On Dec. 28, then-Gov. Dannel Malloy and former Department of Energy and Environmental Protection Commissioner Robert Klee announced 100 megawatts from Revolution Wind as the sole offshore wind project. Two nuclear plants and nine solar projects were among the other successful bids.
“What’s curious is they went with the smallest rather than the largest of orders,” said Emily Lewis, senior policy analyst with the environmental nonprofit Acadia Center. “This seems like the next incremental step to take. It wasn’t the big splash some of us were hoping for.”
Read the full article from Energy New Network here.
The 200-megawatt project that DEEP officials selected in June represents only 3 percent of Connecticut’s electric load, according to Emily Lewis, a policy analyst with Acadia Center, a New England-based environmental group with offices in Hartford. The output is expected to power about 100,000 homes. Connecticut’s neighbors have far more ambitious offshore wind plans moving forward.
New Jersey’s goal is to have 3,500 megawatts of power in its portfolio by 2032, for example. Massachusetts has been a trailblazer in the wind power movement. Even tiny Rhode Island — with less than a third of Connecticut’s population — is procuring 400 megawatts of offshore wind power, Lewis says.
“It seems like Connecticut has been playing catch-up for years,” Lewis says.
Read the full article form Connecticut Magazine here.
While utilities are still gung-ho on natural gas conversions, Emily Lewis, policy analyst at the nonprofit Acadia Center, says Connecticut should shift its incentives away from the heating fuel and toward heat pumps, which in colder months capture outdoor heat energy and transfer it inside a home or building.
Technological improvements in heat pumps have made them more efficient than natural gas heat in many instances, she said, as well as more effective in cold winters.
And according to Acadia’s projections, Connecticut simply cannot meet its emissions-reduction targets over the next three decades without a big increase in the number of households using heat pumps (it’s about 2 percent or less currently, according to the state Department of Energy and Environmental Protection).
Read the full article from Hartford Business here.
HARTFORD, CT — More than sixty labor, religious, environmental and business leaders gathered on Wednesday to discuss the development of offshore wind energy in New England and to call for Connecticut to act quickly to secure a share of the jobs and economic activity.
The half-day forum, hosted by the International Brotherhood of Electrical Workers (“IBEW”) Local 90 in Wallingford, was organized by the CT Roundtable on Climate and Jobs and Acadia Center, with co-sponsorship from the Connecticut Port Authority and the Greater Hartford-New Britain Building and Construction Trades Council.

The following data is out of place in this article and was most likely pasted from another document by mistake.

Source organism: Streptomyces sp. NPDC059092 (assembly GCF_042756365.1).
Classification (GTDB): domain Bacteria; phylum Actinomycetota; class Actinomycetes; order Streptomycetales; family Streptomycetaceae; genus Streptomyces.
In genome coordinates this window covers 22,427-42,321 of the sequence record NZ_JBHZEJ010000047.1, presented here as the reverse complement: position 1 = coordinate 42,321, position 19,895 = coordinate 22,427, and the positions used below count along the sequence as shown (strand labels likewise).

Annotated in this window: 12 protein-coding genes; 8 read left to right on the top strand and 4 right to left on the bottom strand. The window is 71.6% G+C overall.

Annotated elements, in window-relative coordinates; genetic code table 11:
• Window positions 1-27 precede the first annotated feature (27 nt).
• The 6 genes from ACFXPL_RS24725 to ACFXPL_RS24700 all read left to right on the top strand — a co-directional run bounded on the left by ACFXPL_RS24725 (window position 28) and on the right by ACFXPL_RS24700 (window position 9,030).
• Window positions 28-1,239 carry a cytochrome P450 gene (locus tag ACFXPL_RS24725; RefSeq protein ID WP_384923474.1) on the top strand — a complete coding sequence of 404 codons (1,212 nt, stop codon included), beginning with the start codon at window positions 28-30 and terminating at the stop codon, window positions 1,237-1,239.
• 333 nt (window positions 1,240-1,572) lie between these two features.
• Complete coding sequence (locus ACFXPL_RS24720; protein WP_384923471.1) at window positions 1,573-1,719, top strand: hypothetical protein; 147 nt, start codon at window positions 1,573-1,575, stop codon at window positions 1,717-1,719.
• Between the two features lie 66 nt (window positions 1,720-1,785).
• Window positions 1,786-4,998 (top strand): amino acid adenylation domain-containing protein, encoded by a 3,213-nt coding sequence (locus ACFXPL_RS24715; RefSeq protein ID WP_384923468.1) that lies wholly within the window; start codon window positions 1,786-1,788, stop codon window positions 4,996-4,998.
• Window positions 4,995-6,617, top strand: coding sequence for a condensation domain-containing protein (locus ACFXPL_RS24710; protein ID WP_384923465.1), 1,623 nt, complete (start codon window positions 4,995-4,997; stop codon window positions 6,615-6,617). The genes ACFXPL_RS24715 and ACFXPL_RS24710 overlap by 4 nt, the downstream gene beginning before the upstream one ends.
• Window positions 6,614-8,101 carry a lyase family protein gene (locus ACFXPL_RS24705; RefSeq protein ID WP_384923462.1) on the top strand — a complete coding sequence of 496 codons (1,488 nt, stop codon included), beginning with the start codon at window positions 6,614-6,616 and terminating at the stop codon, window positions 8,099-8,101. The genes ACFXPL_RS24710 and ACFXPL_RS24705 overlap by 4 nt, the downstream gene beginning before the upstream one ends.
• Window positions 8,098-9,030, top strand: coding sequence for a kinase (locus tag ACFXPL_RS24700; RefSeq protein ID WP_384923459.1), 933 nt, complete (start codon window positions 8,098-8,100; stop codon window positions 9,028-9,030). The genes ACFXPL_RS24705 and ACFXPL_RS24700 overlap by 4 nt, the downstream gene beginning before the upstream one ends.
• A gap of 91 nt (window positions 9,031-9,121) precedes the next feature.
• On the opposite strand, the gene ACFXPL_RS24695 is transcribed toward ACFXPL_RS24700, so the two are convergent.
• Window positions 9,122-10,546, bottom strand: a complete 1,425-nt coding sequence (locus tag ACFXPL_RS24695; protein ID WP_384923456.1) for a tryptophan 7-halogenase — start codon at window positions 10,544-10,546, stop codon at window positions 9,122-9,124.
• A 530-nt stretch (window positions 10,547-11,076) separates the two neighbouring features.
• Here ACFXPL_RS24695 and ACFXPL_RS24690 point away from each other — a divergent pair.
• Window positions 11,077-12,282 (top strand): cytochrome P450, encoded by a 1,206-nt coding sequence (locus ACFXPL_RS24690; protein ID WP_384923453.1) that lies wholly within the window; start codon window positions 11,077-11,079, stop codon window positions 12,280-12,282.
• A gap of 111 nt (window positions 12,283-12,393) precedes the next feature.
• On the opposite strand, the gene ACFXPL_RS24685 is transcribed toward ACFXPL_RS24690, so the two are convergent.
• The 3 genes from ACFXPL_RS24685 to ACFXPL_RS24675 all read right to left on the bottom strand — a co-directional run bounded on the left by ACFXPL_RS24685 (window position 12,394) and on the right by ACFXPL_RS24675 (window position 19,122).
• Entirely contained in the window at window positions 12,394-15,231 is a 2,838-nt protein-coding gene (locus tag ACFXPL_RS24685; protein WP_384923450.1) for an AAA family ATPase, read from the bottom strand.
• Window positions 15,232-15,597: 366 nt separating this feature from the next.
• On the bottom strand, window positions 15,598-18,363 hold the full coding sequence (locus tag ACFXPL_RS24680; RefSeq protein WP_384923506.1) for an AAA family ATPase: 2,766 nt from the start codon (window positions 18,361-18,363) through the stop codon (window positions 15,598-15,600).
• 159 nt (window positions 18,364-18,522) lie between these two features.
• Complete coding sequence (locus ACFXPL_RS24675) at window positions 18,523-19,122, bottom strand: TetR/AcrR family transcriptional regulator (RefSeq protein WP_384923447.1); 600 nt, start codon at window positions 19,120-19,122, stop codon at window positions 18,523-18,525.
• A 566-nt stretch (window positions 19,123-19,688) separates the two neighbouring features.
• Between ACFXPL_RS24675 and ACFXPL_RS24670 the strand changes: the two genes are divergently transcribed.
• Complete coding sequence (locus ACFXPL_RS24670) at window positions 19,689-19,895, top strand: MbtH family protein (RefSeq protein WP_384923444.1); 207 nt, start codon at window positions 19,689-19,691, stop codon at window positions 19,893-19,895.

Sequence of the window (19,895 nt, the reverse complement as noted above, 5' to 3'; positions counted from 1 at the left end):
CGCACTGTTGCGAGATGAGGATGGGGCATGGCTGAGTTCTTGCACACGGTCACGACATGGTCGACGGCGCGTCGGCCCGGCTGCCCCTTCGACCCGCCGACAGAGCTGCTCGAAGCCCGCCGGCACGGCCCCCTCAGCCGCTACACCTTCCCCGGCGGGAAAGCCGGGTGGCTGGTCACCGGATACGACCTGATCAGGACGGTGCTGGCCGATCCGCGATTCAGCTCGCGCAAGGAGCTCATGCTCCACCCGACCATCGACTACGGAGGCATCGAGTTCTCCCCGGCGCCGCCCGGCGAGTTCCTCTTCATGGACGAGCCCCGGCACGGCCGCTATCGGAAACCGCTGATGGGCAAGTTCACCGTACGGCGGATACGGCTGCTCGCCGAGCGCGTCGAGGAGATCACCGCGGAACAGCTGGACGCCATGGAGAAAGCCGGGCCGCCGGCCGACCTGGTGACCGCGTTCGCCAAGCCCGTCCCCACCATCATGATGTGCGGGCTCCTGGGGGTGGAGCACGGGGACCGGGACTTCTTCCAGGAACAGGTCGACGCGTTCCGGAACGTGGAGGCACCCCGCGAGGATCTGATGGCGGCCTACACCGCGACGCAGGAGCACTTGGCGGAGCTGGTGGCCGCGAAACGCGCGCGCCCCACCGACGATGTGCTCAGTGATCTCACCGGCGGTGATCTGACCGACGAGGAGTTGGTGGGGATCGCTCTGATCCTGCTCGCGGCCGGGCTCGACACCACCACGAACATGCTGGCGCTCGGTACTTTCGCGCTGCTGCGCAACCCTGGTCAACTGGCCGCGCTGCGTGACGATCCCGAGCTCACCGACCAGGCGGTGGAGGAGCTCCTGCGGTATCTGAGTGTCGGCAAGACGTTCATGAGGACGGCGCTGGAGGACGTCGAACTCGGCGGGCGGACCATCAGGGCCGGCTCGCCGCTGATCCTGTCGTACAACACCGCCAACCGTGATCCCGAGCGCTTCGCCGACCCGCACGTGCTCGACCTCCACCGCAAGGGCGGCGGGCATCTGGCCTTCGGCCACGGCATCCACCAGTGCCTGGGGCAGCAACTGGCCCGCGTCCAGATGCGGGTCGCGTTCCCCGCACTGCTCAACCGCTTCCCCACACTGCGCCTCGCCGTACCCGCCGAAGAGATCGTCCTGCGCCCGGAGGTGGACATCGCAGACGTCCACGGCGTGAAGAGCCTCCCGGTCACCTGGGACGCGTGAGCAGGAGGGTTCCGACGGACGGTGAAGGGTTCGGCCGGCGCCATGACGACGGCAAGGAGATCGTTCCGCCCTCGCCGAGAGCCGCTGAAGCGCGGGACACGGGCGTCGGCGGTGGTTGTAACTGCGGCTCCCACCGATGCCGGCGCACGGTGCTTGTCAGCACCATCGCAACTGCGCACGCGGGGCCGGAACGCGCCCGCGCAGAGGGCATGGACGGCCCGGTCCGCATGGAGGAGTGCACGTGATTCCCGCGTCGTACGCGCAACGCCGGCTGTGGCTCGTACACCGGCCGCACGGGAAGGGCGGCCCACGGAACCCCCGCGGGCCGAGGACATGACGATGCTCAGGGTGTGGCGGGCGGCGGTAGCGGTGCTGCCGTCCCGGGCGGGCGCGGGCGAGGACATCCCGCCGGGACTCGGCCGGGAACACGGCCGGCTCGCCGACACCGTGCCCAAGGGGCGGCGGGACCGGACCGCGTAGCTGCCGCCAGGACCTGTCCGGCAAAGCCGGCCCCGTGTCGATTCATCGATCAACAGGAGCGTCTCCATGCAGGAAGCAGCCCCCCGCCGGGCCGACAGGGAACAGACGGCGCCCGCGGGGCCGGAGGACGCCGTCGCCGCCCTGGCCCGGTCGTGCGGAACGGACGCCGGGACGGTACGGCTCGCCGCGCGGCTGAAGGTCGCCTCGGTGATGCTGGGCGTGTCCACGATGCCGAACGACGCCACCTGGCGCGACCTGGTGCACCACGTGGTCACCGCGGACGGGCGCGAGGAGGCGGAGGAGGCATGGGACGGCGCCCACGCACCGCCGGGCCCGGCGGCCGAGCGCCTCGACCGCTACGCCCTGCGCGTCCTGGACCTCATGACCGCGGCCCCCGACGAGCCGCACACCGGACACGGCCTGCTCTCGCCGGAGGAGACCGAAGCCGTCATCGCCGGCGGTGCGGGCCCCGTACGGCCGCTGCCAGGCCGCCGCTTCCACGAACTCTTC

Following the gathering, the CT Roundtable on Climate and Jobs is submitting a letter, endorsed by more than 120 people representing more than 55 towns across the state, as a public comment on the state’s Draft Comprehensive Energy Strategy (“CES”). The letter urges the CT Department of Energy and Environmental Protection (“DEEP”) to revise the draft CES to incorporate a meaningful commitment to offshore wind energy, taking advantage of planned development in pre-designated federal waters south of Massachusetts and Rhode Island.
“By taking advantage of lessons learned from neighboring states, Connecticut can develop a robust offshore wind strategy that leverages our modern port facilities and skilled labor pool to capture a share of the benefits of this emerging regional resource,” said John Humphries, organizer for the CT Roundtable on Climate and Jobs.
“Under legislation passed this year, DEEP now has the authority to procure offshore wind energy. Rather than including any recommendation that Connecticut take advantage of even that limited authority, however, the draft CES downplays the opportunity,” said Kerry Schlichting, Policy Advocate at Acadia Center. “The state must establish a clear path to securing a share of the regional economic and environmental benefits from offshore wind or risk losing out to its neighbors like New York and Massachusetts.”
So far Connecticut has lagged behind its neighboring states in creating a long-term energy strategy that embraces offshore wind. The Block Island Wind Farm off the coast of Rhode Island is operational, Massachusetts is actively reviewing offshore wind project bids, and New York, Maryland, and New Jersey are all developing their own ambitious programs. The scale of this offshore wind development presents an enormous economic opportunity for Connecticut’s deep-water ports, coastal communities and workers. To catch up and capture its share of this new economic opportunity, the state needs to develop a sound policy framework for offshore wind procurement.
The coalition’s CES comment builds on this week’s forum and argues that the final CES should ensure alignment of the state’s energy strategies with its mandated climate goals, while also envisioning a clean energy future that prioritizes local economic development and job creation.
Wednesday’s forum featured a panel discussion with labor leaders from Rhode Island and New York. Construction of the region’s first offshore wind farm off the coast of Block Island employed more than 300 union workers, including some from Connecticut. Advocacy by New York’s labor movement was critical in securing Governor Cuomo’s January 2017 executive order addressing the procurement of offshore wind energy.
For more information on Connecticut’s offshore wind opportunity and steps for state policy makers, please see Acadia Center’s analysis.